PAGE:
“One of the most important challenges, if not the most important, is the protection of our drinking water sources. Good water quality and sufficient availability of fresh water in the future are no longer self-evident.” says Joke Cuperus. Being of great value for AIWW as one of our Sponsors, we asked her to give her view on the AIWW Conference 2019 themes and topics.
This year’s main theme is the ‘Implementation of integrated solutions by cities, industries, utilities and financiers: from cases to bankable projects.’
Q: What do you see as some of the key issues where there are both important needs and strong opportunities to innovate? Please comment on why these are significant, and how you see progress can be made.
“One of the most important challenges, if not the most important, is the protection of our drinking water sources. Good water quality and sufficient availability of fresh water in the future are no longer self-evident.”
“On the one hand, opportunities to innovate are monitoring and advanced methodologies that monitor the state of the ecosystem and positively influence and/or improve it. On the other hand, innovation is to create an overview of the threats for sources (microplastics, antibiotic resistance, micro contamination, salinization/disruption) in densely populated areas in the deltas in particular.”
“There are also possibilities for innovation in technology and infrastructure to keep sufficient clean and reliable drinking water available for everyone in the above regions and for everyone to be able to have it. Start with source protection and conscious use in the chain. Source protection is essential, because the ecological condition of your source reflects the health of the society.”
“To improve your drinking water system/source, you have to join forces with social parties that want to be sustainable. The society is ready for this and we need to help in order to be more sustainable as a social movement. Sustainability is important for our source. We have to facilitate based on our research agenda and it helps that we work from a utility environment, because that is for everyone’s benefit.”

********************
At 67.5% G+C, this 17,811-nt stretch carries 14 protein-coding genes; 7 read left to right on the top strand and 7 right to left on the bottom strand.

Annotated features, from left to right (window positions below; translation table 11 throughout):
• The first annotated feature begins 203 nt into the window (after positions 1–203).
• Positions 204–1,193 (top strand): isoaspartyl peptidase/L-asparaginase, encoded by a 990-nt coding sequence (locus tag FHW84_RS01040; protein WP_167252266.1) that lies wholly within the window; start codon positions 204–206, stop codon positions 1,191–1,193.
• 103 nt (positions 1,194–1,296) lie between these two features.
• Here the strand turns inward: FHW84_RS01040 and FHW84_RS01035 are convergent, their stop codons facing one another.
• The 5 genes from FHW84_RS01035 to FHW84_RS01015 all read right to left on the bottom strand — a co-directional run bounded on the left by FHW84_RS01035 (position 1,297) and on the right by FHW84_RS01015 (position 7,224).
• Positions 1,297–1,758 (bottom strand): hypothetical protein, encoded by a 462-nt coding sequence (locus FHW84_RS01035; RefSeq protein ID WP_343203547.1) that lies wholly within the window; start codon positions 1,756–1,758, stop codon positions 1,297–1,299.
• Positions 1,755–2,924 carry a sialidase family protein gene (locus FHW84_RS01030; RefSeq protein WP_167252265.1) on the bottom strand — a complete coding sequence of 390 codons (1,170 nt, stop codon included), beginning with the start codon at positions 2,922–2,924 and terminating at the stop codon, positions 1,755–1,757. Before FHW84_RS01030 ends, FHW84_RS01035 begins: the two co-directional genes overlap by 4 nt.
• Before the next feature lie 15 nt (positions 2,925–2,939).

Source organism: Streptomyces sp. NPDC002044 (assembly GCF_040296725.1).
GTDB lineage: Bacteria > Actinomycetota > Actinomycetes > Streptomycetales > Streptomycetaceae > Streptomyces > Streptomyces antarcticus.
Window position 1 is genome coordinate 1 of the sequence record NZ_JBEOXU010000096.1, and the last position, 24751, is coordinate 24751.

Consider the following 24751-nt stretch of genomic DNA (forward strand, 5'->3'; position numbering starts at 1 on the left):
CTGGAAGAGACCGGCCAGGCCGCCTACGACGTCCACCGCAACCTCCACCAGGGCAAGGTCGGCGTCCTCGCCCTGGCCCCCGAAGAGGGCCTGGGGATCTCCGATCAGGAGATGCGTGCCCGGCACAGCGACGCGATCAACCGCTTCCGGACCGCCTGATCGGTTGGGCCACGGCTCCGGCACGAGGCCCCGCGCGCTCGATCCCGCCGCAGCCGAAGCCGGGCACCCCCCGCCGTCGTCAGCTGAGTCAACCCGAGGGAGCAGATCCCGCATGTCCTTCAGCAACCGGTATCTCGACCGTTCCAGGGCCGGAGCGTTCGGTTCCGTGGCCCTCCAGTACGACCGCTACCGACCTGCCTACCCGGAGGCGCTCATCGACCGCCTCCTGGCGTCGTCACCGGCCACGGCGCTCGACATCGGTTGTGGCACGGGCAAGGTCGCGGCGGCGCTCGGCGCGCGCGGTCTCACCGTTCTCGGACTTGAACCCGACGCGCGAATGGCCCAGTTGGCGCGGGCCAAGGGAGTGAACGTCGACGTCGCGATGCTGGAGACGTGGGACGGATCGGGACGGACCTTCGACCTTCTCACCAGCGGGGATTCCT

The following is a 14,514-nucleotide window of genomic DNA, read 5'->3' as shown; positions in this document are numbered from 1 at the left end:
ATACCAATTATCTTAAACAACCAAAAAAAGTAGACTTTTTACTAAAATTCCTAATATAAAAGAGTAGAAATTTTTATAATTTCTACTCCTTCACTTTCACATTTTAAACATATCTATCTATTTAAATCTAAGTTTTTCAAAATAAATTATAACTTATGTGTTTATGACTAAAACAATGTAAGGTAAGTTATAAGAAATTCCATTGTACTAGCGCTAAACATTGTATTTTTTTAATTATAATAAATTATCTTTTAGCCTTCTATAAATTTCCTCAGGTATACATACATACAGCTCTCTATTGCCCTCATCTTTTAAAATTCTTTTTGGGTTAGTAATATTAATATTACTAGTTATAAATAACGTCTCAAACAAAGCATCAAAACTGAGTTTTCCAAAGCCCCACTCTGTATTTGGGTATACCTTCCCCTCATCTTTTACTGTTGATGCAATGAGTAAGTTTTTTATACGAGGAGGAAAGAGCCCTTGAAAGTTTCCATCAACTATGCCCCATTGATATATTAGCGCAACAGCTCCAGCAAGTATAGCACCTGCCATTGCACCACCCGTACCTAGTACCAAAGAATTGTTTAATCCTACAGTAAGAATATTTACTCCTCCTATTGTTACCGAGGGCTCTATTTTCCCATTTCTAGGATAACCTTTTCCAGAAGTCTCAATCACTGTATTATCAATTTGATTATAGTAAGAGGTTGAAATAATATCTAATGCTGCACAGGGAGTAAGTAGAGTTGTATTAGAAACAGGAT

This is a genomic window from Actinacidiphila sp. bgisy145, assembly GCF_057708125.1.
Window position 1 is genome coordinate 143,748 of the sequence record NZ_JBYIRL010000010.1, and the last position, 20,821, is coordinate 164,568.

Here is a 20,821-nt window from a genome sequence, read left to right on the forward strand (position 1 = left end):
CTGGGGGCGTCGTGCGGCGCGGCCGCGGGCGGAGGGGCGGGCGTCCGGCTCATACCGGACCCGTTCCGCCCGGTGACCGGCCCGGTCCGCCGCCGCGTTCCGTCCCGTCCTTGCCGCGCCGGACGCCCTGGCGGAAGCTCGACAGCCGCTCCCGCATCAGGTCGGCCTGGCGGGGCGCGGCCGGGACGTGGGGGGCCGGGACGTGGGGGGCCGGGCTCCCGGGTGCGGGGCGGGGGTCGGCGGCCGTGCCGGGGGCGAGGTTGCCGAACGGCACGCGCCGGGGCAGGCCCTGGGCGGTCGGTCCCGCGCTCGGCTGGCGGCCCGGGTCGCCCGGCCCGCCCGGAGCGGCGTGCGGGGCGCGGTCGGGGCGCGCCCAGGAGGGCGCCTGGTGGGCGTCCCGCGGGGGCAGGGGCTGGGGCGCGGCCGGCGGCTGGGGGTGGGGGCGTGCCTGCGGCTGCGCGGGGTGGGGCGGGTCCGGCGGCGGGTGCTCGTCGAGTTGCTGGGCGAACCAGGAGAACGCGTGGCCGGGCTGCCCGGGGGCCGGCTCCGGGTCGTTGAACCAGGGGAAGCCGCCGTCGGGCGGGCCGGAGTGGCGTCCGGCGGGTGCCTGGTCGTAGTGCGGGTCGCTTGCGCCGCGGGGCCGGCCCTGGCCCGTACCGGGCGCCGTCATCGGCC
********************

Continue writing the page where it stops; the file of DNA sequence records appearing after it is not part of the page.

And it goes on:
Q: How important are partnerships in order to address water issues, including partnerships with the public, and partnerships across sectors? How can partnerships help, and what is the key to developing and progressing these partnerships?
“Collaboration is essential. We must enter partnerships and form alliances in order to meet the challenges of today and tomorrow. Also cross-sectoral. The way PWN works with the Hoogheemraadschap Hollands Noorderkwartier (HHNK) in North Holland is a good example. Together we feel responsible for the water chain and we actively work on cleaner sources. For example we do this by conducting joint pilots and studies aiming for cleaner effluent. If we succeed in creating cleaner effluent, it creates cleaner surface water. Also collaborations with start-ups are interesting and we form alliances internationally. For example, PWN formed a “Utilities Alliance” with PUB and South West Water. The goal is to share knowledge about the latest water technology innovations and best practices for ceramic membrane systems. PWN does this based on its innovative character.”
Q: What do you see as some of the important changes in skills and expertise needed in the water sector? How does this affect your organization, and how are you responding?
“We are facing great challenges. In order to be able to continue to supply sustainable and excellent drinking water now and in the future and to keep nature bio-diverse and ecologically resilient, we must respond to climate change, population growth and pollution of our water. At the same time, our customers are becoming more critical and technical and digital developments are moving faster and faster. This is why we are looking for digital natives who are innovative, decisive and able to connect (to identify and enter the right partnerships). At the same time, we and our future employees must be even more aware that we, as a water chain, are part of the entire river basin. For PWN and HHNK this concerns the Rhine area and for other areas in the Netherlands it concerns the Maas area. This means that you have to strengthen your network at European level. There are already structures for this, but we need to strengthen these.”
“Ultimately this means that for our organization and employees we cannot limit ourselves, but we have to talk to the environment at different levels before we can come up technical solutions or implementation.”
Q: What for your organization is the value in participating in, and being associated with, AIWW?
“PWN believes in sharing knowledge. AIWW is one of the ways to exchange experiences, learn from each other and above all to inspire each other. For this, it is important to meet each other. AIWW offers an excellent national and international platform for this.”